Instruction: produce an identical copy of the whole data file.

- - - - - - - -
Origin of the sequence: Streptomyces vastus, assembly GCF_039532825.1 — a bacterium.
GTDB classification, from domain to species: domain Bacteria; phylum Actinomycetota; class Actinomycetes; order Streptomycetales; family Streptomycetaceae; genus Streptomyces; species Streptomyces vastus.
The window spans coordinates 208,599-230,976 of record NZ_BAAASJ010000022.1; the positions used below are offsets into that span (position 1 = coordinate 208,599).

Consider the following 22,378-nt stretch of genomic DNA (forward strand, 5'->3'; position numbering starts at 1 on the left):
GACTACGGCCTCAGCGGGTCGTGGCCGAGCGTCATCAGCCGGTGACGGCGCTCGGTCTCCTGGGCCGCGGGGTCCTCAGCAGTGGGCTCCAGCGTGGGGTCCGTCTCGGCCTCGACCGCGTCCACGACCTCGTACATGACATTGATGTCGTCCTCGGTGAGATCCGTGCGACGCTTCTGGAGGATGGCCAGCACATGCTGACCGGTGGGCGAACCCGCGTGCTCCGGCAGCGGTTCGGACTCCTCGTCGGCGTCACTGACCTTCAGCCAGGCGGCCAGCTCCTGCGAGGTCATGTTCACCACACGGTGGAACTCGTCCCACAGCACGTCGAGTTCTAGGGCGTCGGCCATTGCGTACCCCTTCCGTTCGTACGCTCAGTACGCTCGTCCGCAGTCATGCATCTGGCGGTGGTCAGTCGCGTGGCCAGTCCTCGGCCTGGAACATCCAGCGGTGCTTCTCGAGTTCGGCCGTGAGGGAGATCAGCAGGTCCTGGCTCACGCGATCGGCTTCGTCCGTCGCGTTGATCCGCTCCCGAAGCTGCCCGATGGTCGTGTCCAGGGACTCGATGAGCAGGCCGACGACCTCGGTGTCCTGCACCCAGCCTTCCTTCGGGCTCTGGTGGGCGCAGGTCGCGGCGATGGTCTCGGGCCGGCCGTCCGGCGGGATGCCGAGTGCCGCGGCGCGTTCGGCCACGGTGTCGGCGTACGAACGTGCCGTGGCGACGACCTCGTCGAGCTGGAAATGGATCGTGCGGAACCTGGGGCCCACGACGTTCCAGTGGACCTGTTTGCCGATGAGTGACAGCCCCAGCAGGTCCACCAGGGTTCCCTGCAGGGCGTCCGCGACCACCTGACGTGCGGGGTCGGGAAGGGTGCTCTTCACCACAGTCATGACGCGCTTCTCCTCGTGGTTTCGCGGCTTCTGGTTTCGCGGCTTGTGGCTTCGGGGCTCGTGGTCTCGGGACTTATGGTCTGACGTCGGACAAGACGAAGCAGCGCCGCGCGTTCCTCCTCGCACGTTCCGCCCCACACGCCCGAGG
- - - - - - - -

Origin of the sequence: Streptomyces vastus, assembly GCF_039532825.1 — a bacterium.
GTDB classification, from domain to species: domain Bacteria; phylum Actinomycetota; class Actinomycetes; order Streptomycetales; family Streptomycetaceae; genus Streptomyces; species Streptomyces vastus.
The window spans coordinates 208,599-230,976 of record NZ_BAAASJ010000022.1; the positions used below are offsets into that span (position 1 = coordinate 208,599).

Consider the following 22,378-nt stretch of genomic DNA (forward strand, 5'->3'; position numbering starts at 1 on the left):
GACTACGGCCTCAGCGGGTCGTGGCCGAGCGTCATCAGCCGGTGACGGCGCTCGGTCTCCTGGGCCGCGGGGTCCTCAGCAGTGGGCTCCAGCGTGGGGTCCGTCTCGGCCTCGACCGCGTCCACGACCTCGTACATGACATTGATGTCGTCCTCGGTGAGATCCGTGCGACGCTTCTGGAGGATGGCCAGCACATGCTGACCGGTGGGCGAACCCGCGTGCTCCGGCAGCGGTTCGGACTCCTCGTCGGCGTCACTGACCTTCAGCCAGGCGGCCAGCTCCTGCGAGGTCATGTTCACCACACGGTGGAACTCGTCCCACAGCACGTCGAGTTCTAGGGCGTCGGCCATTGCGTACCCCTTCCGTTCGTACGCTCAGTACGCTCGTCCGCAGTCATGCATCTGGCGGTGGTCAGTCGCGTGGCCAGTCCTCGGCCTGGAACATCCAGCGGTGCTTCTCGAGTTCGGCCGTGAGGGAGATCAGCAGGTCCTGGCTCACGCGATCGGCTTCGTCCGTCGCGTTGATCCGCTCCCGAAGCTGCCCGATGGTCGTGTCCAGGGACTCGATGAGCAGGCCGACGACCTCGGTGTCCTGCACCCAGCCTTCCTTCGGGCTCTGGTGGGCGCAGGTCGCGGCGATGGTCTCGGGCCGGCCGTCCGGCGGGATGCCGAGTGCCGCGGCGCGTTCGGCCACGGTGTCGGCGTACGAACGTGCCGTGGCGACGACCTCGTCGAGCTGGAAATGGATCGTGCGGAACCTGGGGCCCACGACGTTCCAGTGGACCTGTTTGCCGATGAGTGACAGCCCCAGCAGGTCCACCAGGGTTCCCTGCAGGGCGTCCGCGACCACCTGACGTGCGGGGTCGGGAAGGGTGCTCTTCACCACAGTCATGACGCGCTTCTCCTCGTGGTTTCGCGGCTTCTGGTTTCGCGGCTTGTGGCTTCGGGGCTCGTGGTCTCGGGACTTATGGTCTGACGTCGGACAAGACGAAGCAGCGCCGCGCGTTCCTCCTCGCACGTTCCGCCCCACACGCCCGAGG